December 2020 |
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Victory in the Supreme Court for Independent Pharmacies

States Have More Flexibility to  Regulate Abusive Practices of Pharmacy Benefit Managers

On December 10, 2020, independent pharmacies scored a huge victory in the Supreme Court of the United States. The unanimous, landmark decision of Rutledge v. Pharmaceutical Care Management Association will pave the way for states to reign-in the abusive pricing and reimbursement practices that have caused many independent pharmacies to close their doors. The closure of independent pharmacies is particularly problematic because they tend to serve rural communities with smaller populations. Forcing them out of business leaves patients with diminished access to care. Following Rutledge, we may see additional state regulation of PBMs that help independent pharmacies keep their doors open.

A.     A Little Background: PBMs Are Part of Massive Healthcare Conglomerates

Many PBMs are part of massive healthcare conglomerates that dominate the insurance and pharmacy market. These huge healthcare companies often own insurance companies, retail pharmacy chains, and pharmacy benefit managers. CVS Health is a great example. It owns Aetna, its own retail pharmacy chain, and CVS Caremark, which is a PBM. These players are so large that independent pharmacies are forced to play by their rules — including their PBM’s rules — or quit playing the game altogether. This is because PBMs serve as the middleman between insurance companies and pharmacies. To accept insurance is to submit to the PBM and its rules. Unfortunately, however, these rules often stack the deck against the independent players and abusive pricing and reimbursement practices shut them down.

B.     Spread Pricing – An Abusive Practice That Pads PBM Pockets and Closes Independent Pharmacies

One abusive practice that closes independent pharmacies concerns how PMBs charge plan sponsors and reimburse pharmacies. Generally, PBMs function as an intermediary between prescription drug insurance plans and pharmacies. When a patient presents a prescription to a pharmacy, the pharmacy accepts its and checks with the relevant PBM to confirm coverage under a drug plan. If covered, the pharmacy fills the prescription and bills the PBM who pays the pharmacy a contracted amount. In turn, the plan sponsor reimburses the PBM pursuant to a different contracted amount. The sponsor usually reimburses the PBM an amount that is greater than what the PBM paid to the pharmacy. This spread is one of the ways that PBMs generate profit.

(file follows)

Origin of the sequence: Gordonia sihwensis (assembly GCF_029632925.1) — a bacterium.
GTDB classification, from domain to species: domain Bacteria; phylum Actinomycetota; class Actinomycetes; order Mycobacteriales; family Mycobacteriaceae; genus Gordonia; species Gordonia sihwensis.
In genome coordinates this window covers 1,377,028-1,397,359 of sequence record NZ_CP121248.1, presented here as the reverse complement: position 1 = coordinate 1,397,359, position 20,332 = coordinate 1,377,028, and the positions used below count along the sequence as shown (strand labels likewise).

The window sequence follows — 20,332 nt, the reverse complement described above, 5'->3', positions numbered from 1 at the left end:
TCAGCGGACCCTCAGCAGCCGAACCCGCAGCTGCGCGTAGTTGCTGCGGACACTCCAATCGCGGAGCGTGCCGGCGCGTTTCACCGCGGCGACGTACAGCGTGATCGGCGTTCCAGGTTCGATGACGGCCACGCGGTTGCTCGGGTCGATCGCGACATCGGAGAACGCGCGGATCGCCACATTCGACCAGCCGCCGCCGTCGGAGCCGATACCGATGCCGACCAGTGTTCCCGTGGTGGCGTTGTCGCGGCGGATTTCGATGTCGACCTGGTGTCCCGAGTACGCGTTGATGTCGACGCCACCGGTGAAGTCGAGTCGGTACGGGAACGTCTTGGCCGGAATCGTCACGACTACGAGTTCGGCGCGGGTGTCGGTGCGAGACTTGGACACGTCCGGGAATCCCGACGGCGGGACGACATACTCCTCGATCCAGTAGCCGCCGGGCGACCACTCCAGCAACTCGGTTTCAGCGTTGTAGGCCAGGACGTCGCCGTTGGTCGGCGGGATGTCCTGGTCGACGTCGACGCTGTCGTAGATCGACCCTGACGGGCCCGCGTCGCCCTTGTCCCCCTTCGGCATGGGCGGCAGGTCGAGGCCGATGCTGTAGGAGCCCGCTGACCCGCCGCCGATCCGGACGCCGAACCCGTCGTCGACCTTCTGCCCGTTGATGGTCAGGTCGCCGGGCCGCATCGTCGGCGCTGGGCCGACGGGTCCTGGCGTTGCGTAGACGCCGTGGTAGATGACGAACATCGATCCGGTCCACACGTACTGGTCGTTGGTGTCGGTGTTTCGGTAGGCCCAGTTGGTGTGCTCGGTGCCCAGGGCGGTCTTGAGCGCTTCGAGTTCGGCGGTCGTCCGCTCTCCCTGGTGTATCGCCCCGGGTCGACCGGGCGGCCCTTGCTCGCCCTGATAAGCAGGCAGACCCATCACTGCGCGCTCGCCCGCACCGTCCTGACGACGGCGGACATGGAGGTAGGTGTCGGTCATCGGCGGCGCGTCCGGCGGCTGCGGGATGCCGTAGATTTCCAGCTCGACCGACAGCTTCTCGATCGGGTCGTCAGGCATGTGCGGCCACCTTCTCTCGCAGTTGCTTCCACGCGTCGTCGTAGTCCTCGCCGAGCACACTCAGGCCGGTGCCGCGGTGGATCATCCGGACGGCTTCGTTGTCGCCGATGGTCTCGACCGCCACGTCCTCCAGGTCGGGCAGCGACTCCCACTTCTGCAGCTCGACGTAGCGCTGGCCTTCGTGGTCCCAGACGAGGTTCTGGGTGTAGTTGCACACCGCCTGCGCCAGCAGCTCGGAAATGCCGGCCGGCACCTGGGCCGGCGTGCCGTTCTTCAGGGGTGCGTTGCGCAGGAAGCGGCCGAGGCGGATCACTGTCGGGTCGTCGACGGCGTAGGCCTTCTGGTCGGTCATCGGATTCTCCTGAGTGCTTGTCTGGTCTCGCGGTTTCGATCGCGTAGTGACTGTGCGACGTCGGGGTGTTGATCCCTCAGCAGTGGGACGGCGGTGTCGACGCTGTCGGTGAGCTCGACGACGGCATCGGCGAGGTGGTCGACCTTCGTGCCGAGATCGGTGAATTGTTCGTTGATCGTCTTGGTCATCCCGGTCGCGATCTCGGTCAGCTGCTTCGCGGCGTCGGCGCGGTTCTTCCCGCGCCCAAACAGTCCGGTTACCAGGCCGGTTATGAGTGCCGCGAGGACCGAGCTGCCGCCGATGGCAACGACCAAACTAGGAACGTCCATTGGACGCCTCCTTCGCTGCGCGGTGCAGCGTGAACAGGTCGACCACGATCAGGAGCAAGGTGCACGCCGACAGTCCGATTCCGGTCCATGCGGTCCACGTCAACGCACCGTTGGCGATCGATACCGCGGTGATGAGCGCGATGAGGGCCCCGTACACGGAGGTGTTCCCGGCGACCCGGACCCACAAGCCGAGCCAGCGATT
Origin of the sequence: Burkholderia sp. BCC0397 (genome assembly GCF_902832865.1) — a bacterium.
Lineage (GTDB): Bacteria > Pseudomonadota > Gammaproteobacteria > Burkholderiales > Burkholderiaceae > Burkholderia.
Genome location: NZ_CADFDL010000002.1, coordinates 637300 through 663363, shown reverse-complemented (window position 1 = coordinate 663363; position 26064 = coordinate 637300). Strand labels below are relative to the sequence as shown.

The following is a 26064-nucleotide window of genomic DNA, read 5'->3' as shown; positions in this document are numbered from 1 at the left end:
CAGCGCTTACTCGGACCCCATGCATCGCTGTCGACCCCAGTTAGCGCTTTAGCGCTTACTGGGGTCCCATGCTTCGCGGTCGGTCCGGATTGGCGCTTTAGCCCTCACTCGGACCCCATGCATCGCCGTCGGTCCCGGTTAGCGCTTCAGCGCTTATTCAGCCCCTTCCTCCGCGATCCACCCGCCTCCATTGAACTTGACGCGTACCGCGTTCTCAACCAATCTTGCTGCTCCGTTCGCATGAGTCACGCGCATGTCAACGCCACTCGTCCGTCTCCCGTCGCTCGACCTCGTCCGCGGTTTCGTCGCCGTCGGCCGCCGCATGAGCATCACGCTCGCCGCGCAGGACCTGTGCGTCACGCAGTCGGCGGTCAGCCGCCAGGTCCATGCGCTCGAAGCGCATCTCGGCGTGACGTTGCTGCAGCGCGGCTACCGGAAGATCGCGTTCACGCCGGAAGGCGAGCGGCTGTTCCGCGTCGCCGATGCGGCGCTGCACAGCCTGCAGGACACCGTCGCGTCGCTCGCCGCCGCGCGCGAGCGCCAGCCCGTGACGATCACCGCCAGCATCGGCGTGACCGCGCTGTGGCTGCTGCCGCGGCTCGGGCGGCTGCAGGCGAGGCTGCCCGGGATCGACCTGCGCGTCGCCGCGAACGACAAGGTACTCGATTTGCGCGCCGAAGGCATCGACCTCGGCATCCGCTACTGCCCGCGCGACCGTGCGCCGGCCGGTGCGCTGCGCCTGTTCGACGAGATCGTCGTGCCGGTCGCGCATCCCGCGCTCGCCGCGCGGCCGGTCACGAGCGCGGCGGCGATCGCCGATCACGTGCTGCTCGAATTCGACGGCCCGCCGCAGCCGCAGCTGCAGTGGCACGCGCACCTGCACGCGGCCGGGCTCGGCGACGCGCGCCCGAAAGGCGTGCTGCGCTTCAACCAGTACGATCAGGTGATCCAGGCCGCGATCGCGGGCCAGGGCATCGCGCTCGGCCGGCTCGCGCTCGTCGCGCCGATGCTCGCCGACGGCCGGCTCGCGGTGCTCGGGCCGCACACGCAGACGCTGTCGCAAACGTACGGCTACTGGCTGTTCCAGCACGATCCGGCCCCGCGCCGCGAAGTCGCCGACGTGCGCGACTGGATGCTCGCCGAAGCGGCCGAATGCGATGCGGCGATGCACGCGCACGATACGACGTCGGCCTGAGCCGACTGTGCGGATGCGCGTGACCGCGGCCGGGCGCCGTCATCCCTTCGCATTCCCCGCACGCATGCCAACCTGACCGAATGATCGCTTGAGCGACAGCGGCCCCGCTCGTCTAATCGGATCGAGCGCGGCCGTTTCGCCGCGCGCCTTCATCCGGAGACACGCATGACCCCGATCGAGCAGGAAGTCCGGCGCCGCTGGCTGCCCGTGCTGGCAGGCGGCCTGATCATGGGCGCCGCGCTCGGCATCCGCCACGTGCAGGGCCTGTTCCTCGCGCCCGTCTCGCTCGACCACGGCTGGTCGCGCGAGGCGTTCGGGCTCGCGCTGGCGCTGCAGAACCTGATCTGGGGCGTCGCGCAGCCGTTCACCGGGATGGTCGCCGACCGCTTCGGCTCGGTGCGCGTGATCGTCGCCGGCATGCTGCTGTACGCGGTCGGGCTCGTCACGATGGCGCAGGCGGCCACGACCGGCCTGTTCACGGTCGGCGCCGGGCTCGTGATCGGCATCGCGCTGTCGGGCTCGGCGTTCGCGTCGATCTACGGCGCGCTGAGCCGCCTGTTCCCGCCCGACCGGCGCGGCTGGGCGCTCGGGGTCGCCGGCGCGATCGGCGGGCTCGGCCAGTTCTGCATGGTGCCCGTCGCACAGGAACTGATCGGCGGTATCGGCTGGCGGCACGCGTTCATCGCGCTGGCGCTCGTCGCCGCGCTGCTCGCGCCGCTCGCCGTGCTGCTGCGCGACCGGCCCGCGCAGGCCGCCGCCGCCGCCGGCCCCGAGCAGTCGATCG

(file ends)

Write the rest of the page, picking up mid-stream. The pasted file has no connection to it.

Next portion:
Moreover, PBMs are generally in control of this spread. They determine how much to pay pharmacies based on “maximum allowable cost” (“MAC”) lists that they establish and administer themselves. These MAC lists are often arbitrary and result in abusive reimbursement practices. For example, these self-established and administered lists can result in pharmacies dispensing drugs at a loss because the PBMs do not pay the pharmacy enough. This concern caused Arkansas to pass the law at the center of the Rutledge case. Obviously, filling prescriptions at a loss is not a sustainable business practice. However, for these large healthcare companies and their PBMs, forcing independent pharmacies out of business is good. Closures result in less competition and less competition naturally results in greater market share for those left standing. Ultimately, the PBMs do not care whether independent pharmacies dispense drugs at a loss.